Almost 100 Mali villagers are killed by gunmen in overnight raid

Cheryl Sanders
June 11, 2019

Almost 100 people have been killed in an attack in a village in central Mali inhabited by the Dogon ethnic group, officials say.

Clashes between Dogon hunters and semi-nomadic Fulani herders can occur over access to land and water.

"About 50 heavily armed men arrived on motorbikes and pickups", a survivor who called himself Amadou Togo told the AFP agency.

The U.N. Security Council plans to meet this month on Mali to discuss the renewal of what has become the world's deadliest active U.N. peacekeeping mission and whether it should focus on the protection of civilians, the rights group added.

Nineteen other villagers are missing, officials said Monday, as authorities continued to search for bodies.


The violence in central Mali is characterized by "killings, enforced disappearances and burning of villages on an appalling scale", Amnesty International said Monday.

The victims have included women and young children, and observers say hundreds of civilians were killed past year alone. It's the latest in a spate of deadly attacks in the region, which has seen escalating tensions between ethnic groups.

"The Dogon accuse the Fulani-Peulh of having ties to al-Qaida-linked extremist groups in Mali", Quist-Arcton reported.

The Dogon people have lived in central Mali for centuries, and live a largely traditional way of life as settled farmers.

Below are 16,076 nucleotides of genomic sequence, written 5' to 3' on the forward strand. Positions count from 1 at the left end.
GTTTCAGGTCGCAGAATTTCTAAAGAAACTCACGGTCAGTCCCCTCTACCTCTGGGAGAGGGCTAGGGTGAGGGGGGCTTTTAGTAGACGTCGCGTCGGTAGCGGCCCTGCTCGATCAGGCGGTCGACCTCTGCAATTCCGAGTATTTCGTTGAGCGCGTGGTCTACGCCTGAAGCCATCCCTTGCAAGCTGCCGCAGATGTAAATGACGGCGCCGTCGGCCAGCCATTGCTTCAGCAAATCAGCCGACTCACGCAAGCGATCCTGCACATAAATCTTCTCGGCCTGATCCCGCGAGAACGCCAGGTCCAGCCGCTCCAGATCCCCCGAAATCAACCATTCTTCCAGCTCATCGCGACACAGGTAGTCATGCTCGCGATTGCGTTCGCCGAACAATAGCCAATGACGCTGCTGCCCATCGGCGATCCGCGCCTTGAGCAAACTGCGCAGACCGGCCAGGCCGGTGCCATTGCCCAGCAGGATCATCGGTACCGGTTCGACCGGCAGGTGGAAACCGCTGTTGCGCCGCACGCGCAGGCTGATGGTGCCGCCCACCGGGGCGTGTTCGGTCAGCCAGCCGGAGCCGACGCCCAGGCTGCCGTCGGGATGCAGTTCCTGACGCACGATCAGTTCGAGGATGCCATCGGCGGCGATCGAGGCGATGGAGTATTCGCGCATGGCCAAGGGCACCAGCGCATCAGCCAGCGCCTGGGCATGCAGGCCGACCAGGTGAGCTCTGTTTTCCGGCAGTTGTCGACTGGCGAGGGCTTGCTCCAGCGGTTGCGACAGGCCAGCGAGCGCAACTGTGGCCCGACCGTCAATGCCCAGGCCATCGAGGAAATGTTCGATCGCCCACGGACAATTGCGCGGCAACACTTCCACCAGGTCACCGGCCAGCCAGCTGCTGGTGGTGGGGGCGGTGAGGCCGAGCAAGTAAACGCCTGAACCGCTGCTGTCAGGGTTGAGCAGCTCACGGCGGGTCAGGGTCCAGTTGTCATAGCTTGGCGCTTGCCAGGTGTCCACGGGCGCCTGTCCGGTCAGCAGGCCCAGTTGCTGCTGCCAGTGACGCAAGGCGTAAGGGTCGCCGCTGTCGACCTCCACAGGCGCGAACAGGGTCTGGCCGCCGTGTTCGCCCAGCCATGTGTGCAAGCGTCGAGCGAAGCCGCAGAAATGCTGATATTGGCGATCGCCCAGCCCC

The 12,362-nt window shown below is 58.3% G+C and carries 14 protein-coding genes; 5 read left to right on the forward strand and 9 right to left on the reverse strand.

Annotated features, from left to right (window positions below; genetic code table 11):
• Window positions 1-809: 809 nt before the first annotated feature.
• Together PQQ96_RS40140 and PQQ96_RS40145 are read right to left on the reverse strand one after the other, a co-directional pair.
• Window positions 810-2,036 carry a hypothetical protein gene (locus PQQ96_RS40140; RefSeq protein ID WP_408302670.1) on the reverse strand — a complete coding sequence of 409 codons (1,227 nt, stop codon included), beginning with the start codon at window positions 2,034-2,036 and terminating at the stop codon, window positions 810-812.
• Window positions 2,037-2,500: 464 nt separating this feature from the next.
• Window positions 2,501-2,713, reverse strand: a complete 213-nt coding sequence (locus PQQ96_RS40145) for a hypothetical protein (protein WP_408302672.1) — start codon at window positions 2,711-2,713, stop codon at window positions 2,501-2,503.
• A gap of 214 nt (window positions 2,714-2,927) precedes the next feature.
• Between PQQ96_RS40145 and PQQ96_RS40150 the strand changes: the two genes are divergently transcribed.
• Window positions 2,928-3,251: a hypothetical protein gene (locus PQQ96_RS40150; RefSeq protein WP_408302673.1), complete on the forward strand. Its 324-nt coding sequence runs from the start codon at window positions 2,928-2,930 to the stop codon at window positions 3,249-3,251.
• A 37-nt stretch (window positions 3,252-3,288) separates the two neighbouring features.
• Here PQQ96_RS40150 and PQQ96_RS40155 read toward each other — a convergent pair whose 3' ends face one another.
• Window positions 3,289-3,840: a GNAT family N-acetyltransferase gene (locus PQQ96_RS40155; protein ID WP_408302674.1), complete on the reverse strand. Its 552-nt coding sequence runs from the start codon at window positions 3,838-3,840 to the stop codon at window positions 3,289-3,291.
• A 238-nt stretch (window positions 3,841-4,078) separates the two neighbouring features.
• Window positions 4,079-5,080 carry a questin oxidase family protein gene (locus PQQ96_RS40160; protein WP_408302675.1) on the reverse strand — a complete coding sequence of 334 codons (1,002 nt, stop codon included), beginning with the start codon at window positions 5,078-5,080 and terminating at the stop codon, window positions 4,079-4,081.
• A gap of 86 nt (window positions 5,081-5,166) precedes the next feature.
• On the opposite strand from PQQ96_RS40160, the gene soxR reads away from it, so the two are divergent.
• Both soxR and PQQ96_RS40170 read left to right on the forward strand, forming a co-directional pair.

These attacks, and other attacks by militant groups, have also caused political unrest.


No one immediately claimed responsibility for eh attack, which comes amid rising tensions between ethnic Dogons and ethnic Peuhls, who had threatened reprisal attacks following a massacre earlier this year.

After the attack, the Dogon Dan Na Ambassagou was banned by Mali's government.

The UN has described it as "an act of unspeakable barbarism". Intercommunal violence has killed 600 people there since March 2018, according to United Nations estimates.

"The availability of weapons of war and the pretext of fighting jihadist groups have opened the floodgates to a level of ethnic-based violence that is without precedent in the region", he said. In 2013, they seized half of the country and were advancing on the capital, Bamako.

Maiga warned at the time that the Islamic State's downfall in Syria could push more fighters to the Sahel, a region that includes parts of Mali, Niger, Chad and Burkina Faso.


Other reports by iNewsToday

FOLLOW OUR NEWSPAPER